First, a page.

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Sunday, October 11, 2009

Italian Retro-Futurism On the March!


Apparently there is something of a inter-sectarian brou-ha ha brewing in the Italian "transhumanist" futurological sub(cult)ure -- a sub(cult)ure whose members number, after all, in the tens -- in which one sect is accusing another of being fascists, prompting the counter-accusation that they are Papists, leading to the counter-accusation that they are conservatives. Hey, maybe they're all right?

Of course, we can discern one of the earliest most explicit conjunctions of fascism and technophilia in the Italian Futurists. Please to enjoy this snippet from their Manifesto way back in 1909:
"We are on the extreme promontory of the centuries! What is the use of looking behind at the moment when we must open the mysterious shutters of the impossible? Time and Space died yesterday. We are already living in the absolute, since we have already created eternal, omnipresent speed. We want to glorify war -- the only cure for the world -- militarism, patriotism, the destructive gesture of the anarchists, the beautiful ideas which kill, and contempt for woman."

This latest Italian transhuman tangle among today's futurological faithful is plainly a problematic discourse with a prolonged pedigree.

4 comments:

jhuang said...

Sometimes it is also translated as "we want to glorify war--the world's only hygiene.."

I think this translation captures more adequately the fears and fantasies of Italian Futurism (and arguably other futurisms).

War as "hygiene" perhaps encapsulates the Fascist dream of a pure world, ridden of the scum and dirt of society. The extermination of peoples consider as somehow lesser or non-human (thereby making them somehow impure and dirty) becomes justified as a necessary cleaning-up.

It is also perhaps a reaction to our biological existence, which is essentially animal and unclean. Of course, we mask this fact and make every effort (some people) to keep clean. We never succeed however at reaching a state of pure cleanliness (advertisements will have you believe otherwise). Biological existence is downright dirty. War rendered as hygiene therefore elevates war as a means to achieve a kind of transcendent purity or immortality.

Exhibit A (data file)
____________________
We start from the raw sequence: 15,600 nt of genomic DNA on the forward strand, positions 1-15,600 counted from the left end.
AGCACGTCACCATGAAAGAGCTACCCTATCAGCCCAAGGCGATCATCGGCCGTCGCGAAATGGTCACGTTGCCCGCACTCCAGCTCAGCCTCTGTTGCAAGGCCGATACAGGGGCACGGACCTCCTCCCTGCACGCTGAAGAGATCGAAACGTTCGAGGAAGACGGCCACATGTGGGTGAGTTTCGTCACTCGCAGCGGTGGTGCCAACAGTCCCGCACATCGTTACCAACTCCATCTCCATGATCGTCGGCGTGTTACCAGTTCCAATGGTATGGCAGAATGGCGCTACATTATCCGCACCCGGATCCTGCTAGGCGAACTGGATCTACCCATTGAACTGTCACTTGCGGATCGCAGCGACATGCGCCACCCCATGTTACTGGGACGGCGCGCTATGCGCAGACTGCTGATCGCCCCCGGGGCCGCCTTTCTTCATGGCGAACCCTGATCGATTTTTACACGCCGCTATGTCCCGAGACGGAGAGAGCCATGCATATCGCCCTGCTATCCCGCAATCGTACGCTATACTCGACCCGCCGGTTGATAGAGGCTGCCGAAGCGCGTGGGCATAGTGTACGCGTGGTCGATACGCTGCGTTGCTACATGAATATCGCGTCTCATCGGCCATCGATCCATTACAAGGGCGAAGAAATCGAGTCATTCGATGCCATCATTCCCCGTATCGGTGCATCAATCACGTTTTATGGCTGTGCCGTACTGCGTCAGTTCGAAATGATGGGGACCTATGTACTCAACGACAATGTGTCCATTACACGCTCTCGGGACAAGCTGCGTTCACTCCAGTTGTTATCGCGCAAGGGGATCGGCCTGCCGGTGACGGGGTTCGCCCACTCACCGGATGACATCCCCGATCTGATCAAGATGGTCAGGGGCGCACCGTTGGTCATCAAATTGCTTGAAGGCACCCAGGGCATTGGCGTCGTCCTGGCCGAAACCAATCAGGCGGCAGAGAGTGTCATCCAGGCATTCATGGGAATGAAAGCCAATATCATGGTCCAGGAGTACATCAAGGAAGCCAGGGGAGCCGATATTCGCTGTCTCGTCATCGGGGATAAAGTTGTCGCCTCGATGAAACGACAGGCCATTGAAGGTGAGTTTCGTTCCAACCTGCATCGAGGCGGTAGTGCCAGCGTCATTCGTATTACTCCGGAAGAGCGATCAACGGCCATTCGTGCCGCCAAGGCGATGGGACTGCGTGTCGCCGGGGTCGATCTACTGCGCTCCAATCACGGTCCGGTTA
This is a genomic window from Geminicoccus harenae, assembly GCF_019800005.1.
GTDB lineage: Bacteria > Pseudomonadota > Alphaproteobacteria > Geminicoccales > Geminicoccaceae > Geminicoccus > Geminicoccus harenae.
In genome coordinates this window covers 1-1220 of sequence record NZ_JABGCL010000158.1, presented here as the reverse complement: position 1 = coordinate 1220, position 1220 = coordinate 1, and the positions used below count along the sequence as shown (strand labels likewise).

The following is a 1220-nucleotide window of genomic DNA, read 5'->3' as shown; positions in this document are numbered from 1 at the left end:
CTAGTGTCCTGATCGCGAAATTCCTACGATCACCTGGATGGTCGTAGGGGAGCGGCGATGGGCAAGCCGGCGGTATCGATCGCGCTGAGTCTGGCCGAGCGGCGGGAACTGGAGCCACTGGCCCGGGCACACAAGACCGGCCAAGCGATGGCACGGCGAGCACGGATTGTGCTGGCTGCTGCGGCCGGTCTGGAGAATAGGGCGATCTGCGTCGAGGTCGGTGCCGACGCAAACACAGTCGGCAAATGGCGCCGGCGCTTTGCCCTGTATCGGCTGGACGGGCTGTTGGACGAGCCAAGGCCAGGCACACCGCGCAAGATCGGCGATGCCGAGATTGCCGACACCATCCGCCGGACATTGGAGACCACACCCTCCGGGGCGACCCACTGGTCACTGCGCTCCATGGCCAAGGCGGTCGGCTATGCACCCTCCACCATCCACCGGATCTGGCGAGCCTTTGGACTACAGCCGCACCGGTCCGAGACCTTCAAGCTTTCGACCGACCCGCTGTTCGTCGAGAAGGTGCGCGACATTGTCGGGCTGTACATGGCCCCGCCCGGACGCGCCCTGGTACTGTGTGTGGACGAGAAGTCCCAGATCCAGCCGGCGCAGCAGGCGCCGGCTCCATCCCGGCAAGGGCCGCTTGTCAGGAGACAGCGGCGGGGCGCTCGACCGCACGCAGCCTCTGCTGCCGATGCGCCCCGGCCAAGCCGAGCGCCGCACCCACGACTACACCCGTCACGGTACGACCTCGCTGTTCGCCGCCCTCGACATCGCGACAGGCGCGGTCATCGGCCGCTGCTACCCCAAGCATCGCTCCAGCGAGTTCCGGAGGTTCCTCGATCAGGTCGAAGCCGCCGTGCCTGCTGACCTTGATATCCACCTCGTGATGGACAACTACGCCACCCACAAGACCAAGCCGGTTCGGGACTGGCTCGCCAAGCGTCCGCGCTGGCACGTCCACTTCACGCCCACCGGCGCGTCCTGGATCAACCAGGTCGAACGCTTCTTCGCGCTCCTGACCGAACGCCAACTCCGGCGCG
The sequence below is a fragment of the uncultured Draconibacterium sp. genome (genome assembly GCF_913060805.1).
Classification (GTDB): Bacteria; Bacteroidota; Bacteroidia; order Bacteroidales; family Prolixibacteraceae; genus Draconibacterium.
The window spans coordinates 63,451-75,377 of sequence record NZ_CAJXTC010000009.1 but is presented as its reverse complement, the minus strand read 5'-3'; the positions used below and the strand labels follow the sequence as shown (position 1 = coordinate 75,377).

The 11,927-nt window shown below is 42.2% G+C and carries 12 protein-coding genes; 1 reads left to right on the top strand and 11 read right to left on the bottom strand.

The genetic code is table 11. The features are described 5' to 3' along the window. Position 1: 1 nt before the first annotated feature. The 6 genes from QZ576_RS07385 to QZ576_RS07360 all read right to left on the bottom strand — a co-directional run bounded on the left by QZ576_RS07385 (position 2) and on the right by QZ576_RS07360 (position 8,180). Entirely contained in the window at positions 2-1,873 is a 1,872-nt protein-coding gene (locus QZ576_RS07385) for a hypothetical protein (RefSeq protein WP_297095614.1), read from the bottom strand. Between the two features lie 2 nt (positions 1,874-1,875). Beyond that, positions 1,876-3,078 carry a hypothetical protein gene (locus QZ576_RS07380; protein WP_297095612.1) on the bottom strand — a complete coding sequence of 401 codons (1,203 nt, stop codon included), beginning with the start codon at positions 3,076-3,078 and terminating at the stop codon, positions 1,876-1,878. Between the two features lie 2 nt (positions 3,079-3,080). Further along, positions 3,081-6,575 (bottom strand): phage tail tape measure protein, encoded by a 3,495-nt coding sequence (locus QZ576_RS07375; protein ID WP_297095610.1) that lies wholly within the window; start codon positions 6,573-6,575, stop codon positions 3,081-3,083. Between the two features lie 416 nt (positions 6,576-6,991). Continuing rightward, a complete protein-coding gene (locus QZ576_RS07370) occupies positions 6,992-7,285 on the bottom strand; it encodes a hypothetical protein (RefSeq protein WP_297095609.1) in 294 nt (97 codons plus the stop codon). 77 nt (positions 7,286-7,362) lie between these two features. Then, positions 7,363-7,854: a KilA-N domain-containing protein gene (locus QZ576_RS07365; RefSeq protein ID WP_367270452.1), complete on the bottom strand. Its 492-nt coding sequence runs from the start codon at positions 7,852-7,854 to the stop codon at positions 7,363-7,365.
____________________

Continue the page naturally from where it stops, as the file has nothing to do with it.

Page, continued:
From all of this, I sense in the Futurists an existential fear of the very fact of our biological mortality.

jimf said...

> From all of this, I sense in the Futurists an existential fear
> of the very fact of our biological mortality.

Which is all the more ironic given how eager they are to
distance themselves from the "biases", cognitive and otherwise,
of the human mind as it is now constituted. Fear (not to
say abject terror, even) of death is to be taken as some
kind of cognitive universal? Come on, guys, Olaf Stapledon
did better than this in _Last and First Men_. So did
Bertrand Russell.


"The habit of looking to the future and thinking that the whole
meaning of the present lies in what it will bring forth is a
pernicious one. There can be no value in the whole unless
there is value in the parts. Life is not to be conceived on
the analogy of a melodrama in which the hero and heroine
go through incredible misfortunes for which they are compensated
by a happy ending. I live and have my day, my son succeeds
me and has his day, his son in turn succeeds him. What is
there in all this to make a tragedy about? On the contrary,
if I lived forever the joys of life would inevitably in
the end lose their savor. As it is, they remain perenially
fresh.

> I warmed both hands before the fire of life.
> It sinks, and I am ready to depart.

This attitude is quite as rational as that of indignation
with death. If therefore moods were to be decided by
reason, there would be quite as much reason for cheerfulness
as for despair."

-- Bertrand Russell, _The Conquest of Happiness_,
Chapter 2, "Byronic Unhappiness"

jimf said...

> War as "hygiene" perhaps encapsulates the Fascist dream of
> a pure world, ridden of the scum and dirt of society. . .